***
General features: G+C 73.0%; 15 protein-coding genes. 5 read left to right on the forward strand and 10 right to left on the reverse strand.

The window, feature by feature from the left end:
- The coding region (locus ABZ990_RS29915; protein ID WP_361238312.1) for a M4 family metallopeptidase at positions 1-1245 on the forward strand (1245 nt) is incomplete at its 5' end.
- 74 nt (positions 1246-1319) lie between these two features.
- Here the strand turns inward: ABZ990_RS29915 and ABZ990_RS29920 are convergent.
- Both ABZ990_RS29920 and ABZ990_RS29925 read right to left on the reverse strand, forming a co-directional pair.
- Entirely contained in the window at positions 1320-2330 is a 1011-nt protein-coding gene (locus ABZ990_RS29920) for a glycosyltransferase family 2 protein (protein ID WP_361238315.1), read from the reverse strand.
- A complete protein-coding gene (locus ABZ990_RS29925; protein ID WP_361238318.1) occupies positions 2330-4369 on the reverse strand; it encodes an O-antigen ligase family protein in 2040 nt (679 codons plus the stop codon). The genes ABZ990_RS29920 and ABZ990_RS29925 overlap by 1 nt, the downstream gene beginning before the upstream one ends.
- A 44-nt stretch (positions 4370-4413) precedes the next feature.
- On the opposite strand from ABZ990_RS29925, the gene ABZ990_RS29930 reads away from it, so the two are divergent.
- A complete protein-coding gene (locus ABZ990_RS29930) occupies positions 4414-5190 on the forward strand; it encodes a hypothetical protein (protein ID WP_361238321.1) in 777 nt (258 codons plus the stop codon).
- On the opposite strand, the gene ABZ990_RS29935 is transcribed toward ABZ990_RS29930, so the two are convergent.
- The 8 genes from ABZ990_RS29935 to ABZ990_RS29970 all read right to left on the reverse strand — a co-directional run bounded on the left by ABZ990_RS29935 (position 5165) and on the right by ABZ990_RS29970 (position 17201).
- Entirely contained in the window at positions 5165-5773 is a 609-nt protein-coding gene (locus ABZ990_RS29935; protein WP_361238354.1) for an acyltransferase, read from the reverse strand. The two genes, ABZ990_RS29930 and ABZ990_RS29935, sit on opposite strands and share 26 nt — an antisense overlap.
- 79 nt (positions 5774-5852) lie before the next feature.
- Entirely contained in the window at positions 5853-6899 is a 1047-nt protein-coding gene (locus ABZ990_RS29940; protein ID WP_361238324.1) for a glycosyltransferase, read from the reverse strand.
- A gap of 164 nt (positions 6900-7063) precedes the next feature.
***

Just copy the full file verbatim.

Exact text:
General features: G+C 73.0%; 15 protein-coding genes. 5 read left to right on the forward strand and 10 right to left on the reverse strand.

The window, feature by feature from the left end:
- The coding region (locus ABZ990_RS29915; protein ID WP_361238312.1) for a M4 family metallopeptidase at positions 1-1245 on the forward strand (1245 nt) is incomplete at its 5' end.
- 74 nt (positions 1246-1319) lie between these two features.
- Here the strand turns inward: ABZ990_RS29915 and ABZ990_RS29920 are convergent.
- Both ABZ990_RS29920 and ABZ990_RS29925 read right to left on the reverse strand, forming a co-directional pair.
- Entirely contained in the window at positions 1320-2330 is a 1011-nt protein-coding gene (locus ABZ990_RS29920) for a glycosyltransferase family 2 protein (protein ID WP_361238315.1), read from the reverse strand.
- A complete protein-coding gene (locus ABZ990_RS29925; protein ID WP_361238318.1) occupies positions 2330-4369 on the reverse strand; it encodes an O-antigen ligase family protein in 2040 nt (679 codons plus the stop codon). The genes ABZ990_RS29920 and ABZ990_RS29925 overlap by 1 nt, the downstream gene beginning before the upstream one ends.
- A 44-nt stretch (positions 4370-4413) precedes the next feature.
- On the opposite strand from ABZ990_RS29925, the gene ABZ990_RS29930 reads away from it, so the two are divergent.
- A complete protein-coding gene (locus ABZ990_RS29930) occupies positions 4414-5190 on the forward strand; it encodes a hypothetical protein (protein ID WP_361238321.1) in 777 nt (258 codons plus the stop codon).
- On the opposite strand, the gene ABZ990_RS29935 is transcribed toward ABZ990_RS29930, so the two are convergent.
- The 8 genes from ABZ990_RS29935 to ABZ990_RS29970 all read right to left on the reverse strand — a co-directional run bounded on the left by ABZ990_RS29935 (position 5165) and on the right by ABZ990_RS29970 (position 17201).
- Entirely contained in the window at positions 5165-5773 is a 609-nt protein-coding gene (locus ABZ990_RS29935; protein WP_361238354.1) for an acyltransferase, read from the reverse strand. The two genes, ABZ990_RS29930 and ABZ990_RS29935, sit on opposite strands and share 26 nt — an antisense overlap.
- 79 nt (positions 5774-5852) lie before the next feature.
- Entirely contained in the window at positions 5853-6899 is a 1047-nt protein-coding gene (locus ABZ990_RS29940; protein ID WP_361238324.1) for a glycosyltransferase, read from the reverse strand.
- A gap of 164 nt (positions 6900-7063) precedes the next feature.